Art of Cinema threw the spotlight on cinematography and editing techniques
It all began with cavemen painting on the walls of their dwellings, said macro-photographer K. Jayaram. Later, when modern man found it necessary to document everyday life, he invented the camera, a box as big as a bullock cart. And he used it to take photographs — by recording light.
Tracing the growth of cinematography in the film industry, Jayaram called the early cinematographers masters of lighting.
He said they used to look at the sun and decide exposure. Those in the Western world were experts in artificial lighting and filters too, for it was usually either raining, cloudy or snowing there, he said.
The session on Cinematography was part of a two-day UGC-funded workshop called the Art of Cinema, organised by the Department of Communication, PSG College of Arts and Science, in association with Konangal Film Society.
As part of the workshop, portions of Visions of Light, a 1992 documentary was screened. It traces the craft of cinematography through the ages and has eminent cinematographers speaking of the craft. Nestor Almendros, cinematographer of Terrence Malick’s Days of Heaven, said how the story was narrated through images. Most of the film was shot in the 20-25 minutes between dusk and night, when the light is very soft, and according to Nestor, “It gave some kind of magic look, a beauty and romanticism”.
Cinematographer Vittorio Storaro spoke of his work with Bernardo Bertolucci in The Last Emperor. He pointed out the dominance of one colour during every phase of the child-emperor’s life. Vittorio explained: “Red was the colour of birth, yellow of childhood, green of knowledge…”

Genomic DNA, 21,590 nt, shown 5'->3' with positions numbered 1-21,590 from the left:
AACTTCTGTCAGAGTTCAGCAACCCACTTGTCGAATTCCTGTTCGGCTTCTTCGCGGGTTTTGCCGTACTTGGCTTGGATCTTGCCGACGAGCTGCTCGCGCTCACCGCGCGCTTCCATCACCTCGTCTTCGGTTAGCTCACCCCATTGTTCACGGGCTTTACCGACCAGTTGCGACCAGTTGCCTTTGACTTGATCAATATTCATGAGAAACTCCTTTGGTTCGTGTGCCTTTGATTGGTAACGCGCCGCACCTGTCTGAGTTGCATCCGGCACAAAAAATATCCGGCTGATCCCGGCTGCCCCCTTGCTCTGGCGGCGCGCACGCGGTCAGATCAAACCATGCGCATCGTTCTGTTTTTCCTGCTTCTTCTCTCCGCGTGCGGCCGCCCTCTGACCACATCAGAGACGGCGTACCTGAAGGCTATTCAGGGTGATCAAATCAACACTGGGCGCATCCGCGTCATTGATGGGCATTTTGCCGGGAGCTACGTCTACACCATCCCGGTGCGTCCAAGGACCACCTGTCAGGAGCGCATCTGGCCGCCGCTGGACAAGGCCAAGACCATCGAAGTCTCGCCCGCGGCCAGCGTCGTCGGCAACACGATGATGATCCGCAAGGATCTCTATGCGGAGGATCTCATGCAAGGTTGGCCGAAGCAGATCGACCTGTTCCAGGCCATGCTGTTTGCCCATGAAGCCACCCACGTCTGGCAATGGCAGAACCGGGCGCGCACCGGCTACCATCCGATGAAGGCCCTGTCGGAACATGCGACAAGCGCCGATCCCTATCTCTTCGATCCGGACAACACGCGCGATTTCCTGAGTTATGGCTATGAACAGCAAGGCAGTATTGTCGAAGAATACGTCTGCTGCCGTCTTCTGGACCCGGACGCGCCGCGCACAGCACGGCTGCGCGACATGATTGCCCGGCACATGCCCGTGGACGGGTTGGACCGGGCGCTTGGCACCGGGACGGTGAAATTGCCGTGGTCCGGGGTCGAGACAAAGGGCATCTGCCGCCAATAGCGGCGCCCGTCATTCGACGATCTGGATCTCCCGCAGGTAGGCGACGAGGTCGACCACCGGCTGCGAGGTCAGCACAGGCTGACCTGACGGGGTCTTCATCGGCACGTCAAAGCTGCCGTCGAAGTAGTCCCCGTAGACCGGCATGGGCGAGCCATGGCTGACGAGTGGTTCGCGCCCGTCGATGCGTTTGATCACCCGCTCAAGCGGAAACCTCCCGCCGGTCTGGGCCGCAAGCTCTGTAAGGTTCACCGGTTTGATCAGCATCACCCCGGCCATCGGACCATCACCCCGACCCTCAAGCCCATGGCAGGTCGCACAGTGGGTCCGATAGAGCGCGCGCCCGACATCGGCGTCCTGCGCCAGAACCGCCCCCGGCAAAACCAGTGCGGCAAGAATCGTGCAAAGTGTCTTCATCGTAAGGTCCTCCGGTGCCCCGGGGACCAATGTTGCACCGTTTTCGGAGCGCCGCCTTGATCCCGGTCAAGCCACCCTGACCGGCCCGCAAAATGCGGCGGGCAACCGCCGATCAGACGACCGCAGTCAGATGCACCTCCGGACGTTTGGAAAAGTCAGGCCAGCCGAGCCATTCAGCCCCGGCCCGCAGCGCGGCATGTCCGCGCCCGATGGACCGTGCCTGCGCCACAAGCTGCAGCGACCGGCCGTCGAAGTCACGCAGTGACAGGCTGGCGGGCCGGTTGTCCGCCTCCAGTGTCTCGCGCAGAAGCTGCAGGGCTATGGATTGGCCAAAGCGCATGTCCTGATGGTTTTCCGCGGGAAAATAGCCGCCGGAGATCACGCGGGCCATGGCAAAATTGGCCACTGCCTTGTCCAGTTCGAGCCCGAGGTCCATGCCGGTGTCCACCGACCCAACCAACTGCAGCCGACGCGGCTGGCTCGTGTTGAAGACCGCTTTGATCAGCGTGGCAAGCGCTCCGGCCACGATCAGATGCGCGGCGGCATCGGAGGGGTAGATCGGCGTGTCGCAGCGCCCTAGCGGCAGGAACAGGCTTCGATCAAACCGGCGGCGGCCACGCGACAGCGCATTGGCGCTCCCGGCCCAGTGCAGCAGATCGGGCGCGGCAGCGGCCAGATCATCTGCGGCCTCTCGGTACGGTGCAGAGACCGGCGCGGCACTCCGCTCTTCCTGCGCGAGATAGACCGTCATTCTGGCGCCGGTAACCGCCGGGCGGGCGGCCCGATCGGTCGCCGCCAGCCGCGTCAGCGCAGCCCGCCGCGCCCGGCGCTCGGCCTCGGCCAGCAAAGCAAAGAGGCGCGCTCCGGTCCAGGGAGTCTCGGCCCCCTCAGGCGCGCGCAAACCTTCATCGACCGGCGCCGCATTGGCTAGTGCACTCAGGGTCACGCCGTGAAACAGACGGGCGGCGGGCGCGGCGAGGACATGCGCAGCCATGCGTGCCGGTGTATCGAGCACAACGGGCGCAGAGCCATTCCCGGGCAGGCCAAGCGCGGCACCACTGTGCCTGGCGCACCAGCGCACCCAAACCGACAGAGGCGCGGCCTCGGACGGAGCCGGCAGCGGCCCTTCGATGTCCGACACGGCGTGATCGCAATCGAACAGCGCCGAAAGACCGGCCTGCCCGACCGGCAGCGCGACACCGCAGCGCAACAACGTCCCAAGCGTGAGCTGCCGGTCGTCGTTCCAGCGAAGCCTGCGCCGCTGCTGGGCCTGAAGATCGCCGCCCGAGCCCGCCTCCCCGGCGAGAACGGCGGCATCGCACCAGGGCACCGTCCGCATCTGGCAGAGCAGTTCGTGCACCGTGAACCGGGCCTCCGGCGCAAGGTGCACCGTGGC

In Eraserhead, shot in black and white, Frederick Elmes spoke about how they wanted it to be “not just dark, but very, very dark. How dark is dark?” he asked.
The session concluded with some shots of the achingly beautiful cinematography of Andrey Tarkovskiy’s The Mirror. Jayaram spoke to the students about light and shade and how they lent a frame three-dimensional qualities.
On the first day of the workshop, clippings from the movies of masters such as Jean Renoir, Tarkovsky and Carlos Sorin were screened. So was the film Dog Day Afternoon and a documentary The Cutting Edge: The Magic of Movie Editing. It was followed by an interaction between the students and Pon Chandran and S. Anand from Konangal.
The films that were screened on the second day were the Oscar winning Iranian film A Separation and the Belgian Kid With The Bike.
Eighty-three students from seven institutions took part in the event.